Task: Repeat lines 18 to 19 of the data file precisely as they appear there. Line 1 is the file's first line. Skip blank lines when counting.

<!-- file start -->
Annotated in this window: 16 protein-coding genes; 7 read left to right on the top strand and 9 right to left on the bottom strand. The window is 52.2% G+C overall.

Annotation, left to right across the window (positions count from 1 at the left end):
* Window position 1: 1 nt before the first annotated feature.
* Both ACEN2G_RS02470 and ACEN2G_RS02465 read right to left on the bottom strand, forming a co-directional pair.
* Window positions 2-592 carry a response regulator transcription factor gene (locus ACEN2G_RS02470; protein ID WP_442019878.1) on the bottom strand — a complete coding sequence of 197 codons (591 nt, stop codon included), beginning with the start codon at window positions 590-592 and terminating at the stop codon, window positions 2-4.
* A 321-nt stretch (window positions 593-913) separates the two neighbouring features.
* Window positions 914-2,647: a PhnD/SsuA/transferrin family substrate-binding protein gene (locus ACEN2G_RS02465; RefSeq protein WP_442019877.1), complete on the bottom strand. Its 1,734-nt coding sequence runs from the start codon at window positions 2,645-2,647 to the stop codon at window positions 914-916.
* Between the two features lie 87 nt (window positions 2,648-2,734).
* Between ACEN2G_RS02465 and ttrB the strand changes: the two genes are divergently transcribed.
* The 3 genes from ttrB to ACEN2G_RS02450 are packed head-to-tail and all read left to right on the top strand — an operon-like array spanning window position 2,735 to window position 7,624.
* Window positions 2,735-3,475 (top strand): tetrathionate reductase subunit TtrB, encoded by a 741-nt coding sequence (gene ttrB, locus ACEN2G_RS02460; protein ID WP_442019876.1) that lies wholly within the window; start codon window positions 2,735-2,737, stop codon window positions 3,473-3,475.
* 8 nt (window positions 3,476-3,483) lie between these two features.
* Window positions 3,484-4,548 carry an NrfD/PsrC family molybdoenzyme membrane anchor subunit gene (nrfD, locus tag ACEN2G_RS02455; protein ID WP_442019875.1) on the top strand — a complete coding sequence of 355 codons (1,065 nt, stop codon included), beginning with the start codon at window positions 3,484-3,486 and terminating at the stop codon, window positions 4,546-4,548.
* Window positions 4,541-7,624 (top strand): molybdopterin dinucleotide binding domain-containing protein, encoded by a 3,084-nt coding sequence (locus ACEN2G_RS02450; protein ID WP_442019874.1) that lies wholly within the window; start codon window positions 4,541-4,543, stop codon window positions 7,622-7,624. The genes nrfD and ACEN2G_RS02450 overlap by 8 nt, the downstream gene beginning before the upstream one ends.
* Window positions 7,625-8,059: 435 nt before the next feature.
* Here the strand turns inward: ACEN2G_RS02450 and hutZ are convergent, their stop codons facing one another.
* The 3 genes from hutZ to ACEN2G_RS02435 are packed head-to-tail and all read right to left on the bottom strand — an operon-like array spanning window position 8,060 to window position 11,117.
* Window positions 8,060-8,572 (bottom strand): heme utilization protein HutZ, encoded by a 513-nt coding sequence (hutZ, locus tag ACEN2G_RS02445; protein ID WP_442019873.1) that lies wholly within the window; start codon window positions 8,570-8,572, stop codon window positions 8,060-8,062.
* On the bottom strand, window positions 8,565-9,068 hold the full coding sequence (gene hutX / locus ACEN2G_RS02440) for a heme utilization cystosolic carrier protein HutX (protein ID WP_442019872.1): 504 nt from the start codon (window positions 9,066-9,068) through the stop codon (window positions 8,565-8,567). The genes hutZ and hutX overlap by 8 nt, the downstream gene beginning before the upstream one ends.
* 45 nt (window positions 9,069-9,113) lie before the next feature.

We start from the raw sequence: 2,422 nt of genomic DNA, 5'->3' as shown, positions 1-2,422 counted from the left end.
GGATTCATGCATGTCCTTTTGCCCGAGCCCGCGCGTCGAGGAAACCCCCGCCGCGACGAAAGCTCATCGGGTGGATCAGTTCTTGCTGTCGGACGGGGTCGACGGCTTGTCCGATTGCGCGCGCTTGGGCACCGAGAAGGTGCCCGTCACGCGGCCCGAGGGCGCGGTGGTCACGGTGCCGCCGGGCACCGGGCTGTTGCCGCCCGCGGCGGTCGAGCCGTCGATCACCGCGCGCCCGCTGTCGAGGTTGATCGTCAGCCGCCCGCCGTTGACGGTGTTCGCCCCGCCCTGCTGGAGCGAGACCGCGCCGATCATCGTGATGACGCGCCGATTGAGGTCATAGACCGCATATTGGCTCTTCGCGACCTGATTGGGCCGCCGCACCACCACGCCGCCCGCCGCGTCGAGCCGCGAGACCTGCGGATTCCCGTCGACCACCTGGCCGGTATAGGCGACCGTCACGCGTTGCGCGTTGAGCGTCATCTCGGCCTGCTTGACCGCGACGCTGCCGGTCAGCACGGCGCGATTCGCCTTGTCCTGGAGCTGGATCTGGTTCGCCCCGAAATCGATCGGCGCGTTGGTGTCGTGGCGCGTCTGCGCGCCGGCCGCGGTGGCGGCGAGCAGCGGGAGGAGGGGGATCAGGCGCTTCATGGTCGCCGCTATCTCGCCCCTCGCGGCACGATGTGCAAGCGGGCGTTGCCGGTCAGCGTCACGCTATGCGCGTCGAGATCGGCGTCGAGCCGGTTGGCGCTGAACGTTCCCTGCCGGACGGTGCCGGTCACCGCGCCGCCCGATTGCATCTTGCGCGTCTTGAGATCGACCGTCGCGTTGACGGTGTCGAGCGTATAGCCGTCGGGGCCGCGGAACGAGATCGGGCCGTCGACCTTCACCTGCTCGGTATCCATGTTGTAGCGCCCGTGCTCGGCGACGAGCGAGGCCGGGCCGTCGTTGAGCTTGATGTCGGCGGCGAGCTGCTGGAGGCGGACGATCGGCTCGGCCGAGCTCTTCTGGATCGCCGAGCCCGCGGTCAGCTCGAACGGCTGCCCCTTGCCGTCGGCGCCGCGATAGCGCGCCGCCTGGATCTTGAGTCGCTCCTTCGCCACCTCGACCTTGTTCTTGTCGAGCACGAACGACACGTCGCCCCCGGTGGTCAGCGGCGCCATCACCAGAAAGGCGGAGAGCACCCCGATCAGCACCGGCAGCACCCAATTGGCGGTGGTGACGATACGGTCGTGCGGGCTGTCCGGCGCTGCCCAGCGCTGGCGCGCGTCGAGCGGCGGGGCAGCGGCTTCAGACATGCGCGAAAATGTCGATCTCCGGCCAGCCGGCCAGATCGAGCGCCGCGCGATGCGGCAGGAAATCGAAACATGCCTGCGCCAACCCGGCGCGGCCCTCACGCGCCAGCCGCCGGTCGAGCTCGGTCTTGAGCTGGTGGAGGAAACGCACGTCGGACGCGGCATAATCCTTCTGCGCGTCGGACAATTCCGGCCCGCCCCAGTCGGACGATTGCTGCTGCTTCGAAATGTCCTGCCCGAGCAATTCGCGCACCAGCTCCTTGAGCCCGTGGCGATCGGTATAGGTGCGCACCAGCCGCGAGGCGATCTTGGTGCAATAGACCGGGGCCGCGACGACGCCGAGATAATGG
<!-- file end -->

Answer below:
* Window positions 8,060-8,572 (bottom strand): heme utilization protein HutZ, encoded by a 513-nt coding sequence (hutZ, locus tag ACEN2G_RS02445; protein ID WP_442019873.1) that lies wholly within the window; start codon window positions 8,570-8,572, stop codon window positions 8,060-8,062.
* On the bottom strand, window positions 8,565-9,068 hold the full coding sequence (gene hutX / locus ACEN2G_RS02440) for a heme utilization cystosolic carrier protein HutX (protein ID WP_442019872.1): 504 nt from the start codon (window positions 9,066-9,068) through the stop codon (window positions 8,565-8,567). The genes hutZ and hutX overlap by 8 nt, the downstream gene beginning before the upstream one ends.